How do I avoid class destructor definition if class constructor is overloaded?

This is a discussion on How do I avoid class destructor definition if class constructor is overloaded? within the C++ Programming forums, part of the General Programming Boards category; Originally Posted by Programmer_P If I use a regular object, it will go out of scope after the first function ...

  1. #31
    Registered User whiteflags's Avatar
    Join Date
    Apr 2006
    Location
    United States
    Posts
    7,762
    Quote Originally Posted by Programmer_P View Post
    If I use a regular object, it will go out of scope after the first function that uses it is called. Thus, I wont be able to access that same object across multiple functions, and call different methods of it. Hence, why i use a ifstream pointer which is pointed at a "new" object of ifstream...
    This is where you are mistaken - class members have class scope, meaning that the ifstream will be alive as long as the object is alive. It helps to understand the rules of scope in a C++ way when you build your class.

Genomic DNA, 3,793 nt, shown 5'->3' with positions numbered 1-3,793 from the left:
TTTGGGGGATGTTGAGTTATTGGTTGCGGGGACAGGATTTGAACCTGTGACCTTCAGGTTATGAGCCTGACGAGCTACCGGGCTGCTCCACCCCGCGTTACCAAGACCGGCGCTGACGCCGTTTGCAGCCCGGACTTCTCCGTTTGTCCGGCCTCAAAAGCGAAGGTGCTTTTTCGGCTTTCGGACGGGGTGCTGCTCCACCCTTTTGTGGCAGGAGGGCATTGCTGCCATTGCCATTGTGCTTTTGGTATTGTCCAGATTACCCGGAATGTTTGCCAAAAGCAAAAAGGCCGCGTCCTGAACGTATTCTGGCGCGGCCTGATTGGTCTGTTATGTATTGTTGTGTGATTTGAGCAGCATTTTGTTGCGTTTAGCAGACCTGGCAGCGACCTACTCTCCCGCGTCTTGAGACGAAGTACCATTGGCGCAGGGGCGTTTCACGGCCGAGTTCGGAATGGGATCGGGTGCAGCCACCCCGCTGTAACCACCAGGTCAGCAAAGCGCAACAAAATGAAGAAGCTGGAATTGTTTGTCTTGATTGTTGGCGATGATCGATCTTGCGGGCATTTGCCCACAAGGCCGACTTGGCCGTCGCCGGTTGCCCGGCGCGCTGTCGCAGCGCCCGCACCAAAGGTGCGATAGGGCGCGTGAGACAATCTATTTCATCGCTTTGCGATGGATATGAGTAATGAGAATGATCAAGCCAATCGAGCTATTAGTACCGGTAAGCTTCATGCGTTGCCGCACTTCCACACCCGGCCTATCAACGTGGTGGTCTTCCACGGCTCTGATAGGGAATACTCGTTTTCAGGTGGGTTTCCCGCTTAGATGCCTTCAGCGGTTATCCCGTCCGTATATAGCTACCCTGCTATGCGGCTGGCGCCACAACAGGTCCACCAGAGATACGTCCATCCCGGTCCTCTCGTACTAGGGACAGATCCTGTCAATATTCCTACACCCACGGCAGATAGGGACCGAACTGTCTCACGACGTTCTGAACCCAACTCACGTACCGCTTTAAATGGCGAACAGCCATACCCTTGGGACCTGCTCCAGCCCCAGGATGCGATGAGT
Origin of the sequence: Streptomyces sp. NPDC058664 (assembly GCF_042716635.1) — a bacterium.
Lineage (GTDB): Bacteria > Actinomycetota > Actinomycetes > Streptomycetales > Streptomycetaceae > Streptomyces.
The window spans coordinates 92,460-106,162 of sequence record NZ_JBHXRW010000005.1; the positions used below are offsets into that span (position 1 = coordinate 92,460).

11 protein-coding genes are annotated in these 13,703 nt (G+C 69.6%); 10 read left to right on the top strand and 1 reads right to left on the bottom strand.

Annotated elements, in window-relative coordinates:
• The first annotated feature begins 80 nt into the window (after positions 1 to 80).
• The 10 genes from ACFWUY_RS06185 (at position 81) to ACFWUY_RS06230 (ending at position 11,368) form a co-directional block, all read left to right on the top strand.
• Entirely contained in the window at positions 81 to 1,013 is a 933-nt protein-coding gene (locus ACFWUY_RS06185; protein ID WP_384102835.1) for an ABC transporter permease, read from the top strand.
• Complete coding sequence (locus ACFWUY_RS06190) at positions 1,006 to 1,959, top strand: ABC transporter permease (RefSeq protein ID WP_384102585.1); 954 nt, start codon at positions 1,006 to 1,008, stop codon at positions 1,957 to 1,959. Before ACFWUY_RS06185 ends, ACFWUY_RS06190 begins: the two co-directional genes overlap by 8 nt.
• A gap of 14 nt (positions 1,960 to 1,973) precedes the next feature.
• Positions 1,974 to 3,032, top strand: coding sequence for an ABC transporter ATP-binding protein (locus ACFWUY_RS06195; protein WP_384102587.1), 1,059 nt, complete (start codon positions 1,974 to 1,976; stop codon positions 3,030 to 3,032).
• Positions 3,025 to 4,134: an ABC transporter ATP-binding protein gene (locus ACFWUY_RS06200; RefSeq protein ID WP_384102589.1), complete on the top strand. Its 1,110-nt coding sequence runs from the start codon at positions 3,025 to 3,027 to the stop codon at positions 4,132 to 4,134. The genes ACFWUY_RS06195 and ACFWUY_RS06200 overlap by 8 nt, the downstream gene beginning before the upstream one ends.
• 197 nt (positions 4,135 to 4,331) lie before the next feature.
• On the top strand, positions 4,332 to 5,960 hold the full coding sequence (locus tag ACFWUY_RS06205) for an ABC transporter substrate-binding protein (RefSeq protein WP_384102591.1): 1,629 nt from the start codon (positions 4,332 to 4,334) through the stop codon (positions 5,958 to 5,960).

Hey Programmer_P do you own any books on this topic, object oriented programming?

  2. #32
    Programming Ninja In-T...
    Join Date
    May 2009
    Posts
    827
    Quote Originally Posted by laserlight View Post
    This leads to tight coupling, making maintainance more difficult. It is not an advantage.
    Ok, let's go at it from a different angle...
    First of all, this class that we're all talking about is a very simple class, and has only a few simple functions. It contains functions for doing things like opening a file, checking to see if a file is opened, checking for enums in files, retrieving various elements of the enum (such as the enum name, all the enum values in a vector of strings), etc.